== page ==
Paul

 

 

 

 

By Jeffrey Blum on May 7, 2014.

Current Sensor – A Quick Calibration Method

Our last post concerned the Current Sensor and how to calibrate it to measure the amount of power being drawn through an AC line. That process involved gathering data and plugging it into a spreadsheet program, validated the sensor and showed that the voltage output of the sensor was very proportional to the power draw in the wire it was sensing. It occurred to us that if the output is linear, then only two points are really required to define a straight line. Thus, it would be fairly easy to develop a quick (but perhaps a bit less accurate) calibration by entering only two data points total.

So we developed a second current sensor program, shown below. To make this one work, all you need is two appliances with different power draws, ideally one around 20 to 200 watts and the other closer to 1000 watts. Measure the voltage generated by the current sensor for those two loads individually then substitute your data points in for V1, P1, V2, and P2, and you are done. The sensor is calibrated. As long as it doesn’t get bumped on its line cord, it should maintain very faithful calibration.

The one caveat is that you should make sure that the sensor is not saturating (hitting its maximum) on your higher current draw, so make sure the output voltage is under 4.3 volts (if powered from 5 volts). The analogous value (highest voltage without saturation) when powering from 3.3 volts is 2.6 volts.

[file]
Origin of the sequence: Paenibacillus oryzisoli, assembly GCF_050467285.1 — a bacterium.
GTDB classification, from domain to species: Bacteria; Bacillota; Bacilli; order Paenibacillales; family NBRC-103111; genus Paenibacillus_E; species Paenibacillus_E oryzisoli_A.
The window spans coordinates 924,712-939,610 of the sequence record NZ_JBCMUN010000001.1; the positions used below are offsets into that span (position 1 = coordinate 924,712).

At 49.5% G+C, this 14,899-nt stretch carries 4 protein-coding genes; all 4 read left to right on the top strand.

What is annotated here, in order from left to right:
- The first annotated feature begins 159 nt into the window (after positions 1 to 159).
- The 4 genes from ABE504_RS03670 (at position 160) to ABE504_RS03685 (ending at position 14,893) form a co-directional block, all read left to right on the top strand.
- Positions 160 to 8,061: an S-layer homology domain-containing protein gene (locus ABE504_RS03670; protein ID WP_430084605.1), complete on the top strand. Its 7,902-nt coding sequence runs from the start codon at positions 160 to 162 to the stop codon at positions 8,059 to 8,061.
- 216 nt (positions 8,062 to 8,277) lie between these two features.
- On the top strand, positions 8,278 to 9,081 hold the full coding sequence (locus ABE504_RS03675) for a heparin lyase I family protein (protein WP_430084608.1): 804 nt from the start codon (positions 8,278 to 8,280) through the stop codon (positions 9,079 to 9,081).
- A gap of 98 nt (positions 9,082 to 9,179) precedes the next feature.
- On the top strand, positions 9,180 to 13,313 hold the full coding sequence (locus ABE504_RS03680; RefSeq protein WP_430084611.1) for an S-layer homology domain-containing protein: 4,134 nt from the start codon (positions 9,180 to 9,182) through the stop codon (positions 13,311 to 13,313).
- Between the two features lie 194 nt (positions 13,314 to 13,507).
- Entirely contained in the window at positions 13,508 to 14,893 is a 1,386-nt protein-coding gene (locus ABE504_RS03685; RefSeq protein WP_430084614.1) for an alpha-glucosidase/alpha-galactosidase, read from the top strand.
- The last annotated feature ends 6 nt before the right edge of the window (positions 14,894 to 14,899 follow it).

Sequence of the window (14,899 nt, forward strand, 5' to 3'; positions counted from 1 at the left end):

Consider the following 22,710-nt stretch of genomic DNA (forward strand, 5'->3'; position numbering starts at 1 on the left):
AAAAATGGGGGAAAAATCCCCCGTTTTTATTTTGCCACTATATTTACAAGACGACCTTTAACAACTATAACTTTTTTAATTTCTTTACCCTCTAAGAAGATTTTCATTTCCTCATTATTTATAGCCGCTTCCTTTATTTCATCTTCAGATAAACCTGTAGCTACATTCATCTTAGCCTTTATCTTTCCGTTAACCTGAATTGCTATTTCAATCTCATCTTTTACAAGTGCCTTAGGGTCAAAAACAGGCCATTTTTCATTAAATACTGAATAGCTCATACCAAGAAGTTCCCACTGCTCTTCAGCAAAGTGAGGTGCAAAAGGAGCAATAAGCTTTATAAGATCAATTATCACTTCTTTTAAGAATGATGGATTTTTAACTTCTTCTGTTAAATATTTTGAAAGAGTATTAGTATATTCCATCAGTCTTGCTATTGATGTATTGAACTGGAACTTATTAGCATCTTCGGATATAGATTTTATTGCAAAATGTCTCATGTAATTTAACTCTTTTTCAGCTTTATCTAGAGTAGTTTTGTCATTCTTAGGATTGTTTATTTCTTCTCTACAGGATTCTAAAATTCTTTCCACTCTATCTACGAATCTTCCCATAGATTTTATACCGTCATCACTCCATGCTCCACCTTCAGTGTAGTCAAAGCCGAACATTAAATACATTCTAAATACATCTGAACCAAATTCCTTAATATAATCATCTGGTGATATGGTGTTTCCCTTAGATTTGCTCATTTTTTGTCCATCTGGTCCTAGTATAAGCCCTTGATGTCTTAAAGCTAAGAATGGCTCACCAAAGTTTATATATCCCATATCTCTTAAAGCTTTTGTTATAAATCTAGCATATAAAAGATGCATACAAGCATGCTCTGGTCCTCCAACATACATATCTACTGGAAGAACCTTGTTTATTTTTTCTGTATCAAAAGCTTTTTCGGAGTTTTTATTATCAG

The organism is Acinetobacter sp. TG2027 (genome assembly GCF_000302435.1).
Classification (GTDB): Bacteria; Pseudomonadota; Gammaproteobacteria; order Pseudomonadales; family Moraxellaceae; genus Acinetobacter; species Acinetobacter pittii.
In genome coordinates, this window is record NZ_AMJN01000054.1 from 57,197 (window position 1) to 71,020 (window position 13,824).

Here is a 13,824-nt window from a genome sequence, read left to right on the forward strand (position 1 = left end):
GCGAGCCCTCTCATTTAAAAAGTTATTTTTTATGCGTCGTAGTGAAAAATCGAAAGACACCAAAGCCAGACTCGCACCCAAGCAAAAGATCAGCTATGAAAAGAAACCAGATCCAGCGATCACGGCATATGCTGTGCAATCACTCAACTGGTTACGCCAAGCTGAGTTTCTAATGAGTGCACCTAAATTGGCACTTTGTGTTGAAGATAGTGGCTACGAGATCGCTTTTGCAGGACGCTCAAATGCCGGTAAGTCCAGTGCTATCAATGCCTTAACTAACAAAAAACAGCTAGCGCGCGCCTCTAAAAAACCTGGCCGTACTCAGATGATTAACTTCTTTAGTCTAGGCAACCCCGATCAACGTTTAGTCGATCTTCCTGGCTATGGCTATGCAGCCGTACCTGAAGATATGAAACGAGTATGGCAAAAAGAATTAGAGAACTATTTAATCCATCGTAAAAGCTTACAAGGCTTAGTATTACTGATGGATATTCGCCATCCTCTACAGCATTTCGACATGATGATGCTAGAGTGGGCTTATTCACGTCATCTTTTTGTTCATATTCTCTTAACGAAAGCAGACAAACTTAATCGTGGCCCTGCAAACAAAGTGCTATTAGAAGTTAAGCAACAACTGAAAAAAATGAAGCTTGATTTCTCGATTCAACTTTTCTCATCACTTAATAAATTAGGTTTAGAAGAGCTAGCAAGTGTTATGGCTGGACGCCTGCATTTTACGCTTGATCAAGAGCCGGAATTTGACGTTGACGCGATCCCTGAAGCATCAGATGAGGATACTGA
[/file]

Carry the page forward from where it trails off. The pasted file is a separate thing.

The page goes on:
That’s it! The program takes care of finding the equation for you really quickly at the expense of only using two data points, which means less accuracy. But as I said earlier, that might just be enough for you. Enjoy!

/*
  ReadMDCurrentSensor2
  Reads a Modern Device Current Sensor on pin 0, converts it to voltage,
  calculates the power, and prints the result to the serial monitor.
  Attach the V_OUT pin of the Current Sensor to pin A0, and V_IN and GND
  to +5V and ground respectively.

  This example code is in the public domain.
 */

//You'll have your own values for these constants

#define V1 0.577  // voltage of first data point
#define P1 225    // power of first data point
#define V2 2.91   // voltage of second data point
#define P2 1000   // power of second data point
float SLOPE;
float Y_AXIS_CROSS ;

void setup() {
  //Find SLOPE and Y_AXIS_CROSS for quick calibration
  SLOPE = (P2 - P1) / (V2 - V1);
  Y_AXIS_CROSS = P1 - V1 * SLOPE;
  // initialize serial communication at 9600 bits per second:
  Serial.begin(9600);
}

// the loop routine runs over and over again forever:
void loop() {
  // read the input on analog pin 0:
  int sensorValue = analogRead(A0);
  // Convert the analog reading (which goes from 0 - 1023) to a voltage (0 - 5V):
  float voltage = sensorValue * (5.0 / 1023.0);
  //Calculates power from voltage
  float power = voltage * SLOPE + Y_AXIS_CROSS;
  // print out the value you calculated:
  Serial.println(power);
}
By Jeffrey Blum on May 5, 2014.